When each person in the community plays their part of isolating to #flattenthecurve it ensures the health of our community and the health and welfare of us health-care professionals. Whether it is during a crisis such as this pandemic or everyday life, nurses are always here, working hard, taking care of the beautiful people of our country everyday

Nolubabalo Vaaltein
Nolubabalo Vaaltein
Image: Supplied

Nolubabalo Vaaltein, nurse at the Uitenhage Provincial Hospital.

What reaction are you getting from family and community members as someone working on the front line?

My family and friends have been very supportive during this period and are equally worried that I could get infected and further infect because we are in constant contact with people suspected to have the virus. My friends are always checking up on me and urging me to stay safe.

What are your thoughts on Covid-19?

I think people must just stay at home and be safe, wash their hands and maintain good personal hygiene. If they do go out, must wear protective masks at all times.

 

Busisiwe Ncwayincwayi
Busisiwe Ncwayincwayi
Image: Eugene Coetzee

Busisiwe Ncwayincwayi, professional nurse, Livingstone Hospital

What are your concerns about Covid-19?

My main concerns about Covid-19 are our safety as workers. I am worried about contracting the disease and taking it home and infecting my family.

My family are supportive but other people hear about Covid-19 and they realise you work at a hospital then start to get scared and keep their distance because they do not know enough about the virus.

Dr Allyson Adams
Dr Allyson Adams
Image: Eugene Coetzee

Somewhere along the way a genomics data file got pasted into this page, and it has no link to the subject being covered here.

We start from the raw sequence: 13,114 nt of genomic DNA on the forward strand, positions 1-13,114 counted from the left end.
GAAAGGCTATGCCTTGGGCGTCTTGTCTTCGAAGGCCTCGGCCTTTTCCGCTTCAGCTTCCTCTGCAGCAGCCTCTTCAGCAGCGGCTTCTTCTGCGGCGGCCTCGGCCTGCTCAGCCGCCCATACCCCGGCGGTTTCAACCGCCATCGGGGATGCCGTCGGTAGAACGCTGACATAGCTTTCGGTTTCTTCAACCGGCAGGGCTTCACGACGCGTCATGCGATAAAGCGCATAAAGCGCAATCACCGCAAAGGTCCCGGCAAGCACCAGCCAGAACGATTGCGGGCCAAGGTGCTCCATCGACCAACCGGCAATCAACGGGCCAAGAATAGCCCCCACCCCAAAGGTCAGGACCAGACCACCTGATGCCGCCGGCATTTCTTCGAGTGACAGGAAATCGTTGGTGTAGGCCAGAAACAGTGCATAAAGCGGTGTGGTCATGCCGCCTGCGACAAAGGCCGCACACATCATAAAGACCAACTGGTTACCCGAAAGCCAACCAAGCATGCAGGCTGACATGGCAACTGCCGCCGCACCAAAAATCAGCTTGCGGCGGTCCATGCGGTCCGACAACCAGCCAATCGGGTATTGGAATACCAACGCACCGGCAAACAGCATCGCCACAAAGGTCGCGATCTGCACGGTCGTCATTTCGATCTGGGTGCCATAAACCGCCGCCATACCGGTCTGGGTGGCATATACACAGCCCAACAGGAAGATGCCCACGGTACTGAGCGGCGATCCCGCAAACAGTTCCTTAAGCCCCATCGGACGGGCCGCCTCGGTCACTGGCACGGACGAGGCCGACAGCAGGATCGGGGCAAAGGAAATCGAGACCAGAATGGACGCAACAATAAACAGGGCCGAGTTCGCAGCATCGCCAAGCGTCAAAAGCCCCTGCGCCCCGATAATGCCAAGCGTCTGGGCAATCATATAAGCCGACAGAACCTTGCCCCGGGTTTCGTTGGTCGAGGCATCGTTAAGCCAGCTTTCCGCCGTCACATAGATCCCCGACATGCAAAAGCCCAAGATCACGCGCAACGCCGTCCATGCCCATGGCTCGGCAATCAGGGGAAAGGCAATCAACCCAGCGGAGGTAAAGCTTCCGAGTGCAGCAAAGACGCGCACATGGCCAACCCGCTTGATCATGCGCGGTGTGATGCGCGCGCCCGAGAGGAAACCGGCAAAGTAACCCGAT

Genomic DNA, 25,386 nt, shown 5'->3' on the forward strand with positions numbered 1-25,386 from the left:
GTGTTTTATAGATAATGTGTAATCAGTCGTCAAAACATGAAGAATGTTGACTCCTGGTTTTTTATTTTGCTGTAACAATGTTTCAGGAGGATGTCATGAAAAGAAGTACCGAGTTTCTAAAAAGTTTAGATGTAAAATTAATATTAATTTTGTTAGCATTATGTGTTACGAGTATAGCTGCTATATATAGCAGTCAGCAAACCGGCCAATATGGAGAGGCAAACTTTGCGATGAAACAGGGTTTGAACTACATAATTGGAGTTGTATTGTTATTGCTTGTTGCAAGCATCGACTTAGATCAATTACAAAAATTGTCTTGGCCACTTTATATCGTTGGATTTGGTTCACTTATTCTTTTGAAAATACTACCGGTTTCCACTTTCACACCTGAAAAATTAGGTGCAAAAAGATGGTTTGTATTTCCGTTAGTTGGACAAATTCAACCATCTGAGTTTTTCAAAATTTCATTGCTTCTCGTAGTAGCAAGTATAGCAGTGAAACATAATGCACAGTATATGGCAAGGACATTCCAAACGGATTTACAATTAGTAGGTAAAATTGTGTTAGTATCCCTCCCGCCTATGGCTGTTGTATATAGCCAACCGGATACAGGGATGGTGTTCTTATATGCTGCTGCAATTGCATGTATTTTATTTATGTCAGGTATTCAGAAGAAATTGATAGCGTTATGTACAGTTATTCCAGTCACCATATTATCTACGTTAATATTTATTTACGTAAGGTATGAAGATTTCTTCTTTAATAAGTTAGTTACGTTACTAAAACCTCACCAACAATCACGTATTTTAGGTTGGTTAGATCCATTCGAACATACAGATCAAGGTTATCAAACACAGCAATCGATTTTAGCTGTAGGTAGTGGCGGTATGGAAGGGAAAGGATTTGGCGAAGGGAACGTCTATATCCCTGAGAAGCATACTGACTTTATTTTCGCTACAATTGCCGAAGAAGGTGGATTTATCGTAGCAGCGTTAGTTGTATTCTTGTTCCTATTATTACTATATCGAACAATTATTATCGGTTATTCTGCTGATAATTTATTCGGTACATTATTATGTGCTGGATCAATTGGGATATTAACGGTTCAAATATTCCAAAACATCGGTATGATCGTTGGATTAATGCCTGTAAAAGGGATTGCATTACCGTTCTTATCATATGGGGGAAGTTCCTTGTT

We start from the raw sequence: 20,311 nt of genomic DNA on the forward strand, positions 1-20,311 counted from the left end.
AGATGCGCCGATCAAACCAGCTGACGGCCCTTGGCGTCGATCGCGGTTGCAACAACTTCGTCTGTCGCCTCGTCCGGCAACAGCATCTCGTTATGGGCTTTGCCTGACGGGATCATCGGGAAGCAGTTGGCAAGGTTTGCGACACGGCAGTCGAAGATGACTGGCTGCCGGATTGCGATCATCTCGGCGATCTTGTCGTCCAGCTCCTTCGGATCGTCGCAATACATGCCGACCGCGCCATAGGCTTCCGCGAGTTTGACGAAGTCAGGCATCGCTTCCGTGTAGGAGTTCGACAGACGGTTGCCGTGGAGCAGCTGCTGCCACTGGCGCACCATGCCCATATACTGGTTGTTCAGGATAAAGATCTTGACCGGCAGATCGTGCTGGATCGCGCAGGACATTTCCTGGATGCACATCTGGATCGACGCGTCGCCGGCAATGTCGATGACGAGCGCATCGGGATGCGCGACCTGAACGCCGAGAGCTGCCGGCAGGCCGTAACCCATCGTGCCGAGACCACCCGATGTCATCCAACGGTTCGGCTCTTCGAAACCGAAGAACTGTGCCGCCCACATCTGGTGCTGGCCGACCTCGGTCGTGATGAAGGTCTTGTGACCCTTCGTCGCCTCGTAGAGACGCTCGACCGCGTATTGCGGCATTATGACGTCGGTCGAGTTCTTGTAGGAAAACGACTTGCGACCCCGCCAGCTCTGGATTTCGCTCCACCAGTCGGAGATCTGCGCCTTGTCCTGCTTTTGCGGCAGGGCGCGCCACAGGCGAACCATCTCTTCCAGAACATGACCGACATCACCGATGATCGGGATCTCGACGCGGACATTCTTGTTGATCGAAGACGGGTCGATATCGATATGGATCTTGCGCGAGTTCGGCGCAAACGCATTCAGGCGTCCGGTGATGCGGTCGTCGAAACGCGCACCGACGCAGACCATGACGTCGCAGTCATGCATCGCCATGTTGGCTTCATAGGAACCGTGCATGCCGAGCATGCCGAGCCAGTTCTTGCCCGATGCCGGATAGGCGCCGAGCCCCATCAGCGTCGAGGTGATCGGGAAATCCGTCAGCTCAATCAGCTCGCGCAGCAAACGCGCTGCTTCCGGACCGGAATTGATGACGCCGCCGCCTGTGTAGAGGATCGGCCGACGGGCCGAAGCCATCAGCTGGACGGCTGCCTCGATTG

Dr Allyson Adams, Livingstone Hospital

What do you think about this pandemic?

Covid-19 is super difficult for South Africans, because it has had an impact socially and economically and has crippled many lives. It is not easy to adjust to the new rules but I think generally we have risen to the occasion as a country and we have started to see people social distancing.

I’m lucky my husband is also a doctor

Dave Gardner
Dave Gardner
Image: Supplied

Dave Gardner, owner of Gardmed Ambulance Service

Why did you choose the profession?

I wanted to build a company that was a necessity.

Your thoughts on Covid-19?

I think it’s still going to get a lot worse.

Dr Sumayya Hasan Miyan
Dr Sumayya Hasan Miyan
Image: Eugene Coetzee

Dr Sumayya Hasan Miyan, Livingstone Hospital

What are your thoughts on Covid-19?

We deal with a lot of infectious diseases, like TB, and it has often been scary and it is scary even now but with the coronavirus crisis it has been like a mixture of hope and having a lot to adjust to but we hope the lockdown helps.

 

X